Thursday, May 11, 2006

HIV AIDS: Spread the virus!

There is a widespread expression in the world of campaigners: when we’re captivated by a new issue and want to do something about it, we say “I’ve caught the [issue] virus”. For example last year, after the Pew Charitable Trusts asked us at the Varda Group to look into the issue of shark conservation, I told many friends and colleagues that the Shark virus had caught me by surprise; similarly as soon as I left Greenpeace in 2002 someone at the World Health Organisation (WHO) gave me the Fight-Tobacco virus.

I returned today from Stockholm, where UNAIDS gave me the opportunity to participate in a meeting aiming at building a vocal constituency around HIV prevention. Under the auspices of the Swedish Ministry for Foreign Affairs and the Swedish International Development Agency, a wide range of participants including representatives from national governments, international organizations, civil society (especially people living with HIV), media and trade unions met together in Stockholm for a day and a half to discuss ways to stand up for HIV prevention and increase effective advocacy for the issue as part of the efforts towards achieving universal access to prevention, treatment, care and support.

Although the AIDS era is 25 years old (there is now an entire generation that has not known the world without AIDS), the pandemic continues to grow at an alarming rate. In particular, it is affecting women and girls in ever greater numbers.

Nearly 6000 people are being infected everyday (yes, six thousand e-v-e-r-y-d-a-y); so you don’t need a PhD in mathematics to know that the future does not look good.

Rarely has an issue mobilised so much energy, so many people and so much money in advocacy and education. Thanks to this there are some good success stories (in Western Europe, North America, but also Thailand and Brazil for example), but HIV nevertheless continues to grow. In part this is because the HIV issue has a lot to do with attitudes – especially attitudes to sex and gender relations and also attitudes to those who are directly affected.

In this regard there are a lot of similarities with the current state of the global environmental policy deadlock, where a lot is being said about the imperative need to urgently come to grips with the unsustainable consumption patterns of the Global North (if we want the rest of the world to take seriously the challenges of biodiversity conservation), but too little is being done about it, because it's hard to change deeply rooted attitudes to consumption and because politicians fear that they could lose popular votes if they shake things up too quickly. (Even after hearing many times my friend Sylvia Earle say that 90% of the great fish have already disappeared, I need to make real efforts to resist to a good tuna sushi, I must confess! Food and sex have got something in common, in that it's hard to have an entirely rational approach to them; otherwise we would be much more healthy in many ways).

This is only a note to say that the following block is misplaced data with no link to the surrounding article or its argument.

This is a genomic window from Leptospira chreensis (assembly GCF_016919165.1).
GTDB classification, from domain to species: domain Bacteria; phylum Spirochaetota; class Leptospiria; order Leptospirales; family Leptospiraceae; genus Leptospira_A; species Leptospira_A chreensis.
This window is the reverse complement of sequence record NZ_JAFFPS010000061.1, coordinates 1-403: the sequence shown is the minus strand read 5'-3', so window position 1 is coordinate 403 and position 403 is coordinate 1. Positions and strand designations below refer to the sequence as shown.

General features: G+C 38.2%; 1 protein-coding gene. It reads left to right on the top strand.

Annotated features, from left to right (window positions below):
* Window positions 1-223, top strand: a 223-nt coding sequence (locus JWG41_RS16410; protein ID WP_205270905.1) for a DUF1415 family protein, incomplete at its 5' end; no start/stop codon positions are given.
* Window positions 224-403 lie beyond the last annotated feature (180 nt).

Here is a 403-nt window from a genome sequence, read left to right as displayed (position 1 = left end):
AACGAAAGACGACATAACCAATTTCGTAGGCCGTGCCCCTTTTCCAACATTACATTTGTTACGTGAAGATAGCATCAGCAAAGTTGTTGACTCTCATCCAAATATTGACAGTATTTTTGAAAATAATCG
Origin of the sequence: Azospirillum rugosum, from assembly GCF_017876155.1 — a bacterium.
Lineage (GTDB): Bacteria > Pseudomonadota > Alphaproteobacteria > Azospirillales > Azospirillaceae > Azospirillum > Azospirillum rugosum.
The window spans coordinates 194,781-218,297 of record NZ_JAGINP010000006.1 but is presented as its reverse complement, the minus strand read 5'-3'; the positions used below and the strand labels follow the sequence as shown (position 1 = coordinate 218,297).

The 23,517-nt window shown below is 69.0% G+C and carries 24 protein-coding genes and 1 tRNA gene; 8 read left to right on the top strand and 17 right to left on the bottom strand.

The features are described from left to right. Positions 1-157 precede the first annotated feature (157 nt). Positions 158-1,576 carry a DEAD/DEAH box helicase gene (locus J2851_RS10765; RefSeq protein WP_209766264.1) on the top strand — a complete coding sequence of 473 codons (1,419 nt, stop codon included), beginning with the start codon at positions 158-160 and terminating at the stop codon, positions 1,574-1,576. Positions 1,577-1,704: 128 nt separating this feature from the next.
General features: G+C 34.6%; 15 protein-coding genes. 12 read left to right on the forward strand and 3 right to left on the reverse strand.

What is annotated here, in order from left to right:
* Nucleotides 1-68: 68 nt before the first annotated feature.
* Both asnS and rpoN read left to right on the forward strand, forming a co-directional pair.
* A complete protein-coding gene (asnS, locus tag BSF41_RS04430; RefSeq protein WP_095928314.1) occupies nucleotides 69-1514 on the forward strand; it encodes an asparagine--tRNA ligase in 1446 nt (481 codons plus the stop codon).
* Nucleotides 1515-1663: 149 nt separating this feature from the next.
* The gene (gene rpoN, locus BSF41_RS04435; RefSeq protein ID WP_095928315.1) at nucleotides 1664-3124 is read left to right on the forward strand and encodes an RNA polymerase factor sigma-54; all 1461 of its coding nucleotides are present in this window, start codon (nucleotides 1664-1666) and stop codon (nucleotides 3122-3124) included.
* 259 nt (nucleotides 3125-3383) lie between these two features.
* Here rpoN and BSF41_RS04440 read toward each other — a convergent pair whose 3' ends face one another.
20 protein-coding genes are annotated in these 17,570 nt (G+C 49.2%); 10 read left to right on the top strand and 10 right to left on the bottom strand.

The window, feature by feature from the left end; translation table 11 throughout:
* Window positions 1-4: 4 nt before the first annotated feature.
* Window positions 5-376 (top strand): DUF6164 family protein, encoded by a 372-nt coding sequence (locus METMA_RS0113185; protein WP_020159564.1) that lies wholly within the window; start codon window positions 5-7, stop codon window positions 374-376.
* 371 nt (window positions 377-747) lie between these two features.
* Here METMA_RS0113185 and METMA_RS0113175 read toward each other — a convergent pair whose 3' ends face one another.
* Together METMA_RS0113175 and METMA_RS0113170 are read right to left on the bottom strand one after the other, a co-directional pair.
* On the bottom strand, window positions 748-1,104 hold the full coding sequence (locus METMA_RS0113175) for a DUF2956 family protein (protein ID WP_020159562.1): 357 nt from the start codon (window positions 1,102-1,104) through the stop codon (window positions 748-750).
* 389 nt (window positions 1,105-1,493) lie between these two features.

It is in this context that UNAIDS asked me to share views and recommendations from my perspective, as someone who has been engaged in many advocacy campaigns in other fields all his life. They wanted to hear from a campaigner who had a distance from the AIDS issue. From feedback received, I think I was able to bring some fresh air with a perspective that was new to at least some of the participants.

However, the AIDS issue is so compelling that it is hard to keep a distance from it for very long.

You can turn up and say (as I did at the beginning of the meeting) that you are coming and expressing yourself “from the side”. But after interacting and talking with people who have dedicated their lives to the AIDS issue (including people living with HIV), by the time you leave the meeting, you can no longer stay on the side.

I came there as an advocacy expert bringing an outsider's perspective (although of course I was not completely ignorant on the issue before), and I left the place with a very strong sense of commitment.

It is my understanding that UNAIDS tried to get more campaigners like me coming “from the side” to the Stockholm meeting, but I was the only one who could make it (I’m not throwing a stone at anyone; we’re all very busy, and it was luck that I was available this week).

I now feel compelled to share my Stockholm experience with colleagues and friends from all walks of activism to help UNAIDS build a wider constituency for HIV prevention.

If UNAIDS can spread the HIV Prevention Campaign virus as they have done with me, it can really make a difference.

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